Dallas closer to banning vaping in public spaces

Dallas is weighing recommendations from a citizen-led advisory group to ban vaping in public spaces to protect vulnerable populations from what it considers harmful secondhand exposure.

At a Parks, Trails and the Environment committee meeting this month, Folashade Afolabi, with the Dallas Environmental Commission, said her group recommends the city expand its definition of smoking to include e-cigarettes, cigars and vapes that create an aerosol or vapor.

The policy change would bring the city up to a “gold standard” of public health, Afolabi said, adding that the change is recommended by the American Lung Association, American Heart Association and World Health Organization.

“Unfortunately, you’ll see some of the data shows that there are many children that are teenagers who are dual smoking,” Afolabi said. “So they came into the tobacco world and the cigarette world from e-cigarettes and now have ventured over to combustible cigarettes.”

City staff are still working on making amendments to the parts of the code prohibiting smoking and have a goal to present it to City Council in the next two or three months, said Carlos Evans, director of Dallas’ Office of Environmental Quality and Sustainability.

But the Parks, Trails and Environment committee will get another briefing before the full Council, he said. Dallas trails behind other Texas cities in banning e-cigarettes. Vaping was banned in Austin in 2017 and in Houston in 2022.

“The smoking ordinance passed long, long before vaping became trendy,” Evans said. “But now vaping is on the rise. It’s popular for certain groups, including teenagers, which is causing significant firsthand and secondhand health impacts.”

Evans said he spoke with local restaurant owners, who have told him the policy change would be welcomed since it would help with enforcement.

“They believe that this may be helpful to them because they don’t have to police people in their restaurants to figure out who’s vaping versus who’s smoking?” Evans said.

Dr. Philip Huang, the director of Dallas County’s Health and Human Services department, presented data to the committee showing that although the number of Texas teens using e-cigarettes has fallen over the years, the prevalence is still high among youth.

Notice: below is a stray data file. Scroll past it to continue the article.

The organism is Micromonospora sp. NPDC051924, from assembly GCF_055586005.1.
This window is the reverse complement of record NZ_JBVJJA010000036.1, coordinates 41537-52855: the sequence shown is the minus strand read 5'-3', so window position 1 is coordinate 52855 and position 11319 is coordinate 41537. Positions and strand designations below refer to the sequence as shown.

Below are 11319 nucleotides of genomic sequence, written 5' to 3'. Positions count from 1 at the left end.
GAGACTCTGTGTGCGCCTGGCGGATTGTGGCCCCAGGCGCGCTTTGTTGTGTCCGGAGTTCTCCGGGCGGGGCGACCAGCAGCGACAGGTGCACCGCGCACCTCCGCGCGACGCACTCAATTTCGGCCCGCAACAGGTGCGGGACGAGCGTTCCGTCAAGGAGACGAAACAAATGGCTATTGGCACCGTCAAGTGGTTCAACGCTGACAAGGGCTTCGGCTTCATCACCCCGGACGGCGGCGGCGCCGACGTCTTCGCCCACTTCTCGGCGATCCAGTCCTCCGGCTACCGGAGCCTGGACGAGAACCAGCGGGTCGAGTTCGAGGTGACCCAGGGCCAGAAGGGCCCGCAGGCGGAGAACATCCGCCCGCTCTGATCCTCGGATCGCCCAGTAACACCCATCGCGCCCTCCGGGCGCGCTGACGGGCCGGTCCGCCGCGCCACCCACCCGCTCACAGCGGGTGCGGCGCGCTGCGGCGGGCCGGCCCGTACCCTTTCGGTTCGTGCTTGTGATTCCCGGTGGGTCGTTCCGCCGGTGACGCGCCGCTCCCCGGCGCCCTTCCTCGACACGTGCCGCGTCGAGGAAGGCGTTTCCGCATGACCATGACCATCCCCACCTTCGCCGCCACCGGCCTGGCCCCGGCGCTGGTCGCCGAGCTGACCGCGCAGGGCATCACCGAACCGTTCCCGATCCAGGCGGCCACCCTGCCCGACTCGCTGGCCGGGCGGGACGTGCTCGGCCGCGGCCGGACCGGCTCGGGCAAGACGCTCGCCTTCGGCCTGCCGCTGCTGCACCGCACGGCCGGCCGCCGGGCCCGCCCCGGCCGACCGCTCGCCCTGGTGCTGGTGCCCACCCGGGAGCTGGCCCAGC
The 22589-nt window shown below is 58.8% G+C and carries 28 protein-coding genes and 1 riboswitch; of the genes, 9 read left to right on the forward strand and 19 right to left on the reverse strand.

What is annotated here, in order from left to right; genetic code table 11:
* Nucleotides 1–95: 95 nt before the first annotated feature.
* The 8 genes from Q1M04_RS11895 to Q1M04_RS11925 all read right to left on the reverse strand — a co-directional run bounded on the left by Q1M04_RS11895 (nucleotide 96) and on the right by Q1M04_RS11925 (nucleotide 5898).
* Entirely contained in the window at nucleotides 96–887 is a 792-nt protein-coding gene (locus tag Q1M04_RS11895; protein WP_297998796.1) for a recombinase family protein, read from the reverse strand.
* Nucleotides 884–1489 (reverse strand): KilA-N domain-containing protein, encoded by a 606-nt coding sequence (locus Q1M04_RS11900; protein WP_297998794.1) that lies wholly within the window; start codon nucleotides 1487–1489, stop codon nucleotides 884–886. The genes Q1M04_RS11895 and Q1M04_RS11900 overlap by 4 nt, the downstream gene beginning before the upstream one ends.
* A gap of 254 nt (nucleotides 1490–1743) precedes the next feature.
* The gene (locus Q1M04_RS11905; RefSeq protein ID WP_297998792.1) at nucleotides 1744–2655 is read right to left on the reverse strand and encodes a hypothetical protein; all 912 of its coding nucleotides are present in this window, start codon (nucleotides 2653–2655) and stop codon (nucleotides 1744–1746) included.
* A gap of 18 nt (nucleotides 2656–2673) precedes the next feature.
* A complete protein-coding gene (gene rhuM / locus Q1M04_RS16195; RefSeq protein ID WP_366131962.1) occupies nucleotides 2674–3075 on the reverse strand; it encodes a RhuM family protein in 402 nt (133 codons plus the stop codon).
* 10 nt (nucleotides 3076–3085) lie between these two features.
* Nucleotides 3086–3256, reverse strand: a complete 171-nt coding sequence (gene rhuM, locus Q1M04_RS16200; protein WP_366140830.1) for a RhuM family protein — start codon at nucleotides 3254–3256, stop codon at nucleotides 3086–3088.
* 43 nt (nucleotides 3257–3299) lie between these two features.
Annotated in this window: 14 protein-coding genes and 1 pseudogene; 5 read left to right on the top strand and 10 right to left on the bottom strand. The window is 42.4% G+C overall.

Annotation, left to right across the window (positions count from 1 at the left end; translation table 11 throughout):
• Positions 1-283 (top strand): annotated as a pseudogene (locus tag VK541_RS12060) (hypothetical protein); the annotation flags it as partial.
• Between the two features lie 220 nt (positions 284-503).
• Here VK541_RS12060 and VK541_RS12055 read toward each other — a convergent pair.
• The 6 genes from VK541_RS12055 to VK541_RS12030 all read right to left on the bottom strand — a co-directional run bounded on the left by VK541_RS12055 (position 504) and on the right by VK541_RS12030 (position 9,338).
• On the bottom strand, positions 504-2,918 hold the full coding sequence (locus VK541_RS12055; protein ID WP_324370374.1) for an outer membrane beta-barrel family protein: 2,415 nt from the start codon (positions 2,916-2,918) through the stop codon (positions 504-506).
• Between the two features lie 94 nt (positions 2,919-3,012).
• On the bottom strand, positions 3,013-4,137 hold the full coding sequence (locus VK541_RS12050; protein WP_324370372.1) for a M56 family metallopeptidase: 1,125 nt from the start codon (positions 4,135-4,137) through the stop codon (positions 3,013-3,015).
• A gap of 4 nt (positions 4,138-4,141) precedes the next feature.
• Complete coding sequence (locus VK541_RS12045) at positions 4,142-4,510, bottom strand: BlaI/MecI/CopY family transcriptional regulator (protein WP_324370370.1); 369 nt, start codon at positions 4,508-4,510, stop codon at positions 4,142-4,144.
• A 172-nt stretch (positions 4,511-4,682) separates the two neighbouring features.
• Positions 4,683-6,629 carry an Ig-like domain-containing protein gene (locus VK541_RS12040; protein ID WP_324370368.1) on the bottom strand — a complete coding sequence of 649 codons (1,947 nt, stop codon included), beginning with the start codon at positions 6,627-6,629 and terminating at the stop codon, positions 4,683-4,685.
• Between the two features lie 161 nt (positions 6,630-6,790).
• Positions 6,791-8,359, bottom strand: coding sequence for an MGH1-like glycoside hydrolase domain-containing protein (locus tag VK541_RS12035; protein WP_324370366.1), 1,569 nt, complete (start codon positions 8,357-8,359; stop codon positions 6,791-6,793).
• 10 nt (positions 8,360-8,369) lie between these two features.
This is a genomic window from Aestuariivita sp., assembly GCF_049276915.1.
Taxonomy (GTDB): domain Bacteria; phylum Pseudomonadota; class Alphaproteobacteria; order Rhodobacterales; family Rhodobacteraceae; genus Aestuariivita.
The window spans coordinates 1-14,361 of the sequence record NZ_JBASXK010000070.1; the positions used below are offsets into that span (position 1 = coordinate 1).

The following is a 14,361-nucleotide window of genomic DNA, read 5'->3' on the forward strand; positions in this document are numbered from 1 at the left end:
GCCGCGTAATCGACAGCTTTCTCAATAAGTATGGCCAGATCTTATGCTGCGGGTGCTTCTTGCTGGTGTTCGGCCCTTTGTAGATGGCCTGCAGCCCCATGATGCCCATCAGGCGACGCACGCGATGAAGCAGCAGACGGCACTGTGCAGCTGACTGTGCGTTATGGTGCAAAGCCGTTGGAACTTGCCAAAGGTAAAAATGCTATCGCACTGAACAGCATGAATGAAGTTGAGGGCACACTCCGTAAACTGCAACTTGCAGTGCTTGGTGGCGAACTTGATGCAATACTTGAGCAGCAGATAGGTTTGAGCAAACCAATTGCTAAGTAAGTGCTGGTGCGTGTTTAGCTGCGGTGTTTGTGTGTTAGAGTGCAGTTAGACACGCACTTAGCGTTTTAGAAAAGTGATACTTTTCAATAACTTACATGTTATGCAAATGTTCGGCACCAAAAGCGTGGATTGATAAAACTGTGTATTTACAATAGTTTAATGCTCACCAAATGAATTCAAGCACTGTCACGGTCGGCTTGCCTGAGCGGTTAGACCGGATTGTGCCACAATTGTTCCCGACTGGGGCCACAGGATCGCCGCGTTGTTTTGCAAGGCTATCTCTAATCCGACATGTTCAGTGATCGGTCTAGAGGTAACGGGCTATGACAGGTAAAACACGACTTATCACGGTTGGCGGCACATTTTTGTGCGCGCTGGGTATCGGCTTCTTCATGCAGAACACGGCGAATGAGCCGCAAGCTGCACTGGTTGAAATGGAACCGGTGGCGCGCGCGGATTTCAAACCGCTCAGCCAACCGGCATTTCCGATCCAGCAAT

More than 23% of youth in 2014 reported using e-cigarettes, according to Texas A&M University’s 2014-21 Texas Youth Tobacco Survey. In 2021, about 16% of teens reported using e-cigarettes.

“What we’ve made tremendous progress in is in conventional smoking rates and reductions in those, especially among youth,” Huang said.

From 1999 until 2019, traditional cigarette use among 12th graders fell from 35% to 8.2%, according to the National Youth Tobacco Survey.

E-cigarette use among 12th graders rose dramatically, from 1.6% in 2011 to 34.5% in 2019.

“E-cigarettes are reintroducing and re-addicting a whole generation of kids to nicotine, which is very concerning for all of us,” Huang said.

According to Dallas County data, a January 2020 outbreak of severe lung illnesses related to e-cigarette exposure affected 63 people, 35% of whom were kids under 18 years old.

“They were very severe,” Huang said “I remember visiting a couple of the cases in the hospital, many of them requiring ICU hospitalizations and so it is potentially a very serious public health issue.”

In 2019, the Centers for Disease Control and Prevention tracked an epidemic of more than 2,800 hospitalizations and 68 deaths related to a vitamin E acetate byproduct in illicit e-cigarettes, which prompted a public health response with bans and educational campaigns warning young adults of the risks.

The spike in reported lung injuries gripped the country and Dallas County reported a swell of hospitalizations and a few deaths related to the epidemic. A Dallas County teen with underlying health conditions died in 2020 from complications caused by vaping use, according to the county.

Area manager Javi Villarreal poses behind the disposable nicotine vapes on sale at Gas Pipe on Maple Ave on Thursday, March 14, 2024, in Dallas. The city of Dallas is leaning toward expanding its ban on smoking in public spaces to include the use of e-cigarettes. (Juan Figueroa / Staff Photographer)

Banning vaping in public spaces appears to face little opposition from City Council members or some businesses that sell vaping products in Dallas.

Regulating the use of e-cigarettes in public spaces is smart for Dallas, said Bridget Payrot, the director of operations and human resources for The Gas Pipe, which operates five smoke shops throughout Dallas.

“We back…

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